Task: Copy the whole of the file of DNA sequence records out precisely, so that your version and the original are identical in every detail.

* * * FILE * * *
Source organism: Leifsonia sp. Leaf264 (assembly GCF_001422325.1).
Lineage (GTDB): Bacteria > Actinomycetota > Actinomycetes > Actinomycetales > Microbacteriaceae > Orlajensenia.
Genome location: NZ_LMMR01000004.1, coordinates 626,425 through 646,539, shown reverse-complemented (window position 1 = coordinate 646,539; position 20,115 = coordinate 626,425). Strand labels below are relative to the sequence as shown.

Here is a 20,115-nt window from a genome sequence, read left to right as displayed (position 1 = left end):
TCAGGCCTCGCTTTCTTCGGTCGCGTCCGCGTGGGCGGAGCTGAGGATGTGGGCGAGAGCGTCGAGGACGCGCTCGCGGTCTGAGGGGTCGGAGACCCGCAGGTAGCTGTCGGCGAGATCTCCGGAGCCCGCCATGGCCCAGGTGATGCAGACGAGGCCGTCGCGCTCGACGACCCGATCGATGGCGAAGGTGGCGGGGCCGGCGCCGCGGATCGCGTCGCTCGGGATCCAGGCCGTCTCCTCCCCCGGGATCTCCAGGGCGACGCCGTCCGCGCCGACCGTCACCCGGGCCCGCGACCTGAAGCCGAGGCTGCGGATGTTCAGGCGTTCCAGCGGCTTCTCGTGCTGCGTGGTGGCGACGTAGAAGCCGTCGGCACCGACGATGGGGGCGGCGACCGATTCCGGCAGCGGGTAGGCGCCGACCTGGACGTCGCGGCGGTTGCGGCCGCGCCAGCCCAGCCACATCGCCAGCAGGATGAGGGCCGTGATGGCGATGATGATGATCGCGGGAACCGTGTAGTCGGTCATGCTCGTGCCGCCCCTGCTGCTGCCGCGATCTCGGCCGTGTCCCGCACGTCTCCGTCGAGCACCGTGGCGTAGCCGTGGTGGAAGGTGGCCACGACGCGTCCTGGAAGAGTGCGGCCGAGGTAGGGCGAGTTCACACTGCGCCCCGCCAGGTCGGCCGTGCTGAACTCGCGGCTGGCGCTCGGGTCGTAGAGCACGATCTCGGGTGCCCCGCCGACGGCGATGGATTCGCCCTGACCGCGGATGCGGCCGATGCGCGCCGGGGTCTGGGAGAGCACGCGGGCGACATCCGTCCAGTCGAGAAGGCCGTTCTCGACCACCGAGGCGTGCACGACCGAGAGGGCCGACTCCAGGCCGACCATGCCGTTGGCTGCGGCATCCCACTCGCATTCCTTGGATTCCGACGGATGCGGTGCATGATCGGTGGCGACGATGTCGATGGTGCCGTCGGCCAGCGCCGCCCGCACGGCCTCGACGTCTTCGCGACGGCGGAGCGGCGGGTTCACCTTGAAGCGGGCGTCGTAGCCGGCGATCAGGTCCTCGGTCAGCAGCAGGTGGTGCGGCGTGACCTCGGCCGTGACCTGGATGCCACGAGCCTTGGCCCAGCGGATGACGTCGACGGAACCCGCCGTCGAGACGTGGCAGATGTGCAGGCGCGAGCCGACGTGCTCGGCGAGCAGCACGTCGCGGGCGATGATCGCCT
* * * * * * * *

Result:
Source organism: Leifsonia sp. Leaf264 (assembly GCF_001422325.1).
Lineage (GTDB): Bacteria > Actinomycetota > Actinomycetes > Actinomycetales > Microbacteriaceae > Orlajensenia.
Genome location: NZ_LMMR01000004.1, coordinates 626,425 through 646,539, shown reverse-complemented (window position 1 = coordinate 646,539; position 20,115 = coordinate 626,425). Strand labels below are relative to the sequence as shown.

Here is a 20,115-nt window from a genome sequence, read left to right as displayed (position 1 = left end):
TCAGGCCTCGCTTTCTTCGGTCGCGTCCGCGTGGGCGGAGCTGAGGATGTGGGCGAGAGCGTCGAGGACGCGCTCGCGGTCTGAGGGGTCGGAGACCCGCAGGTAGCTGTCGGCGAGATCTCCGGAGCCCGCCATGGCCCAGGTGATGCAGACGAGGCCGTCGCGCTCGACGACCCGATCGATGGCGAAGGTGGCGGGGCCGGCGCCGCGGATCGCGTCGCTCGGGATCCAGGCCGTCTCCTCCCCCGGGATCTCCAGGGCGACGCCGTCCGCGCCGACCGTCACCCGGGCCCGCGACCTGAAGCCGAGGCTGCGGATGTTCAGGCGTTCCAGCGGCTTCTCGTGCTGCGTGGTGGCGACGTAGAAGCCGTCGGCACCGACGATGGGGGCGGCGACCGATTCCGGCAGCGGGTAGGCGCCGACCTGGACGTCGCGGCGGTTGCGGCCGCGCCAGCCCAGCCACATCGCCAGCAGGATGAGGGCCGTGATGGCGATGATGATGATCGCGGGAACCGTGTAGTCGGTCATGCTCGTGCCGCCCCTGCTGCTGCCGCGATCTCGGCCGTGTCCCGCACGTCTCCGTCGAGCACCGTGGCGTAGCCGTGGTGGAAGGTGGCCACGACGCGTCCTGGAAGAGTGCGGCCGAGGTAGGGCGAGTTCACACTGCGCCCCGCCAGGTCGGCCGTGCTGAACTCGCGGCTGGCGCTCGGGTCGTAGAGCACGATCTCGGGTGCCCCGCCGACGGCGATGGATTCGCCCTGACCGCGGATGCGGCCGATGCGCGCCGGGGTCTGGGAGAGCACGCGGGCGACATCCGTCCAGTCGAGAAGGCCGTTCTCGACCACCGAGGCGTGCACGACCGAGAGGGCCGACTCCAGGCCGACCATGCCGTTGGCTGCGGCATCCCACTCGCATTCCTTGGATTCCGACGGATGCGGTGCATGATCGGTGGCGACGATGTCGATGGTGCCGTCGGCCAGCGCCGCCCGCACGGCCTCGACGTCTTCGCGACGGCGGAGCGGCGGGTTCACCTTGAAGCGGGCGTCGTAGCCGGCGATCAGGTCCTCGGTCAGCAGCAGGTGGTGCGGCGTGACCTCGGCCGTGACCTGGATGCCACGAGCCTTGGCCCAGCGGATGACGTCGACGGAACCCGCCGTCGAGACGTGGCAGATGTGCAGGCGCGAGCCGACGTGCTCGGCGAGCAGCACGTCGCGGGCGATGATCGCCT